IRELAND'S joint-bid with the UK to host the 2030 FIFA World Cup has been strengthened following the success of Euro 2020 this summer.
A significant proportion of the matches took place at Wembley Stadium in London, and it's understood that FIFA have been impressed by the manner in which the event was organised and managed in England.
Ireland may have lost its hosting privileges for the tournament, after the government failed to guarantee fan attendance due to Covid-19 fears, but the strength of the joint-bid remains intact thanks to Euro 2020.
Despite the success, there were ugly scenes in and around Wembley for Sunday's final. Metropolitan Police confirmed that 49 people connected with the match were arrested and 19 officers were injured.
A number of England supporters reportedly broke through security and stormed into the stadium without a ticket, but Tánaiste Leo Varadkar sees no reason why the behaviour of a small minority should deter Ireland in their bid to host the World Cup in nine years' time.
"I'm 100% behind that bid. I'm really encouraged by it and very keen that Ireland should be part of that," he said.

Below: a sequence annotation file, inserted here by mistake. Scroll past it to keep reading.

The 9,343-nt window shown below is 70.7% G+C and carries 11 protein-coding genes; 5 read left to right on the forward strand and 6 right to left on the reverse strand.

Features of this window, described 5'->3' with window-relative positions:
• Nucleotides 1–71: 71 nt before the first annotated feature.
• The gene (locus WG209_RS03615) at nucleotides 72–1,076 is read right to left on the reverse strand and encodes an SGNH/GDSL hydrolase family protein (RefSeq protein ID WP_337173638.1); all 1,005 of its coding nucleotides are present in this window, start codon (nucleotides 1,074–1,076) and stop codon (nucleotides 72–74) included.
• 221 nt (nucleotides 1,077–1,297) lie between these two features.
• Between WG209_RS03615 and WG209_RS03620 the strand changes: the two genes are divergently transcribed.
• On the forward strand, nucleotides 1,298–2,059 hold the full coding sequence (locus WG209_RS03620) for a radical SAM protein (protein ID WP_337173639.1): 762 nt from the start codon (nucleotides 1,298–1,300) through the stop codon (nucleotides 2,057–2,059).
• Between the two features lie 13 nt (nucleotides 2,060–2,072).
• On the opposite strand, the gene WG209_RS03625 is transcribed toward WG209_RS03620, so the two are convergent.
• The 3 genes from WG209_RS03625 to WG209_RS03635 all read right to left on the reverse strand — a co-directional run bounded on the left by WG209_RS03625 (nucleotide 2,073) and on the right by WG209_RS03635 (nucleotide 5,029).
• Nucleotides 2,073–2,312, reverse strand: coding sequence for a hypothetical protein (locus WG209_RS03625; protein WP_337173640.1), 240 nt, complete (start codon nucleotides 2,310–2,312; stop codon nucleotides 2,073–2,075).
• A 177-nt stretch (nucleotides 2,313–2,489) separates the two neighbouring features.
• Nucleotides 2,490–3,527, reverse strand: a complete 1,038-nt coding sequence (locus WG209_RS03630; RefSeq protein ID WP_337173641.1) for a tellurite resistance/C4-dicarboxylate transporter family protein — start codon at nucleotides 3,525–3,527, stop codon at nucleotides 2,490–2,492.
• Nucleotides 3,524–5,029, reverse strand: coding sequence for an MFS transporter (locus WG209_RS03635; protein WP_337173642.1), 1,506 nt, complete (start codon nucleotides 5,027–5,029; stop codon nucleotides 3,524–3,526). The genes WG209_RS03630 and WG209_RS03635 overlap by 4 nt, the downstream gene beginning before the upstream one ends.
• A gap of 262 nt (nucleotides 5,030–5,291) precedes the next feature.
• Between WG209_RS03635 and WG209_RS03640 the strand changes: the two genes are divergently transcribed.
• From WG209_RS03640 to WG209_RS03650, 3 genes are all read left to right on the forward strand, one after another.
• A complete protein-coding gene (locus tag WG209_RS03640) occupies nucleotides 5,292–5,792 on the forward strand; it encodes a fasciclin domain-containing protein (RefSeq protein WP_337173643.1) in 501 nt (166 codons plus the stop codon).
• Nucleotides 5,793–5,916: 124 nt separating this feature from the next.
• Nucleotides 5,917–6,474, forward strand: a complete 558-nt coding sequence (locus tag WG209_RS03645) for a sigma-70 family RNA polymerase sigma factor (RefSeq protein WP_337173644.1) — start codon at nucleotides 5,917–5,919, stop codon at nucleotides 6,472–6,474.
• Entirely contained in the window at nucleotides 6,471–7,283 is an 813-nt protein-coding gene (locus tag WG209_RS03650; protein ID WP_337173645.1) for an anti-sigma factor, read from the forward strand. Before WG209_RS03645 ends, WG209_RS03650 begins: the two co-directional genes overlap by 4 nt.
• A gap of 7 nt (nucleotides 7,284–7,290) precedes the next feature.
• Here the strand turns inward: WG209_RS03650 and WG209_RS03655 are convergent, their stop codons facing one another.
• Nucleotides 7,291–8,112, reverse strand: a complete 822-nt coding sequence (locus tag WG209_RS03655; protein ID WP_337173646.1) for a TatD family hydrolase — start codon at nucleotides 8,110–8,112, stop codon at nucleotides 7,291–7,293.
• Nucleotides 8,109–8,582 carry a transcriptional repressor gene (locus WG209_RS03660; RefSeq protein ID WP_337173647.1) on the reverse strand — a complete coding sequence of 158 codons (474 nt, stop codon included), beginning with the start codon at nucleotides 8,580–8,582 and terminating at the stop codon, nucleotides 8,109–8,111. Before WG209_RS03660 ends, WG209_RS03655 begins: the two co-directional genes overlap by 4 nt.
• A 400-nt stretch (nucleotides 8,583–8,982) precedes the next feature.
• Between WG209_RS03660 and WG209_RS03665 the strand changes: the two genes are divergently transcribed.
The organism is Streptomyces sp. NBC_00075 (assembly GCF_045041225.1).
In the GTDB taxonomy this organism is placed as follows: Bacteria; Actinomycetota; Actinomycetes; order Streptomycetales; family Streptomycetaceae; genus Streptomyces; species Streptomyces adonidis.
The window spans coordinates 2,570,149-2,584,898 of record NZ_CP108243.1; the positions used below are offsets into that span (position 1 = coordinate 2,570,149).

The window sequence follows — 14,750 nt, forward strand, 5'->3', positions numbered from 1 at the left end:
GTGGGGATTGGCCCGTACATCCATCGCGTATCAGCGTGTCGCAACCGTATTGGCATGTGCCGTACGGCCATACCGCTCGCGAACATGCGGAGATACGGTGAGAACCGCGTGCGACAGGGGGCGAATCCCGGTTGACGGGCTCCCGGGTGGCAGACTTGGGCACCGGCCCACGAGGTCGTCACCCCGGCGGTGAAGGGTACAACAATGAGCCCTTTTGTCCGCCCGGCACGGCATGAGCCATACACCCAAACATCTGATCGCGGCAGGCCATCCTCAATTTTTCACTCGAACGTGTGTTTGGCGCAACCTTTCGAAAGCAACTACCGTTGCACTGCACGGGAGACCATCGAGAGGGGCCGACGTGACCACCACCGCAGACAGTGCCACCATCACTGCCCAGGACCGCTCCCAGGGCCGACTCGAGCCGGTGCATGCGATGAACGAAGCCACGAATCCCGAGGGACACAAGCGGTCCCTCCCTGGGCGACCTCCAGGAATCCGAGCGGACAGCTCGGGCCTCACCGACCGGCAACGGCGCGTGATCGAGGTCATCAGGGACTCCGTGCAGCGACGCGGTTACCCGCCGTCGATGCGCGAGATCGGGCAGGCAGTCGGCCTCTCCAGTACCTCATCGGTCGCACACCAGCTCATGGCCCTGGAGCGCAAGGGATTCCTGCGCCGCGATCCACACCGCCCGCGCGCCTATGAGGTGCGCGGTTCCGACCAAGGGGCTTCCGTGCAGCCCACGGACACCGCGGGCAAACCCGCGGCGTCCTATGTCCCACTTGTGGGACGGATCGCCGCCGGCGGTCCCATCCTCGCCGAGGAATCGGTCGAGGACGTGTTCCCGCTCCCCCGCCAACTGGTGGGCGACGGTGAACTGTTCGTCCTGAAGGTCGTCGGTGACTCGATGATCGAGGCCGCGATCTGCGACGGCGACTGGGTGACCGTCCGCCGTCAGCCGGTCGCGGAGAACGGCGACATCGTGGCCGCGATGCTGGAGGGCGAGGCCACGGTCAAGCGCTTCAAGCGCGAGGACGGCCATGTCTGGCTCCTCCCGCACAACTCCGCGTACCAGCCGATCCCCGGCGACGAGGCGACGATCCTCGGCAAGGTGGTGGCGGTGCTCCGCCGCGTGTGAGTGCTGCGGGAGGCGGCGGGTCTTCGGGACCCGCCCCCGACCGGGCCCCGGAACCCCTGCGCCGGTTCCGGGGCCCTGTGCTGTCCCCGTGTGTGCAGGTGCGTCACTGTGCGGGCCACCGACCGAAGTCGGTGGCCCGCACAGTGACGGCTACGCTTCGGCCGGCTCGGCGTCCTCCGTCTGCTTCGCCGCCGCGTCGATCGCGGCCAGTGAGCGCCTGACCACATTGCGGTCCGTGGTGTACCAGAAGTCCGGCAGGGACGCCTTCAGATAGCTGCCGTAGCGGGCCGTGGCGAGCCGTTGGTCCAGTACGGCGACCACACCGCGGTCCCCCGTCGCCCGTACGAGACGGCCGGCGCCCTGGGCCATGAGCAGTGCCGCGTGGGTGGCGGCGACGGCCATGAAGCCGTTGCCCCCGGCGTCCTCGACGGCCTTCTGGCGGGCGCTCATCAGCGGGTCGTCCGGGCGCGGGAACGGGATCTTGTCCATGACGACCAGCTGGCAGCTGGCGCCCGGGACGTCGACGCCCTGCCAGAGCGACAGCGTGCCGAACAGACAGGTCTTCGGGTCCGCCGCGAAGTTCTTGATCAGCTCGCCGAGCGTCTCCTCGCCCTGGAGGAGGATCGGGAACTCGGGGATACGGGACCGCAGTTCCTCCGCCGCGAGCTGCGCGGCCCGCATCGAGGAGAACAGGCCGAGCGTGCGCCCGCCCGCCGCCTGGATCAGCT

"I think England’s team is a tribute to their nation. Unfortunately, some of their supporters are not. We saw the violence and bad behaviour."
Asked if the scenes made him reconsider the joint World Cup bid, Varadkar replied: "I don't think so, no."
He added: "It’s a minority and I don’t think we should ever try to tar a whole nation or a whole set of fans or support, just based on the behaviour of what I believe was a minority."
England were beaten 3-2 on penalties by Italy in the Euro 2020 final on Sunday. It was the first major final the Three Lions had reached since 1966.
In spite of his earlier praise, Mr Varadkar called out sections of the England fan-base for booing Italy's national anthem prior to kick-off, as well as for racially abusing Marcus Rashford, Jadon Sancho and Bukayo Saka, who missed their spot-kicks in the shootout.
"Certainly I would say to anyone who’s engaging in any form of abuse online that that’s really unacceptable," said the Fine Gael leader, who has suffered his fair share of racial abuse online.
"And certainly I’d be saying to the tech companies that they have a responsibility not to promote and to take down anything of a racist nature in that regard.
"I haven't contacted them yet about it, but it’s the type of message I would happily make public here."
Ireland's joint-bid with the UK would see games spread out across England, Scotland, Wales, Northern Ireland as well as the Republic.
Spain and Portugal are expected to launch a rival joint-bid to host the tournament, while it's understood that Romania, Serbia, Greece and Bulgaria will be teaming up to do the same.
There will also likely be bids from Africa, South America and Asia.
The bidding process won't officially be launched until 2022, and a final decision won't be made until 2024, but hopes are high amongst Irish and British politicians that their joint-bid remains the strongest.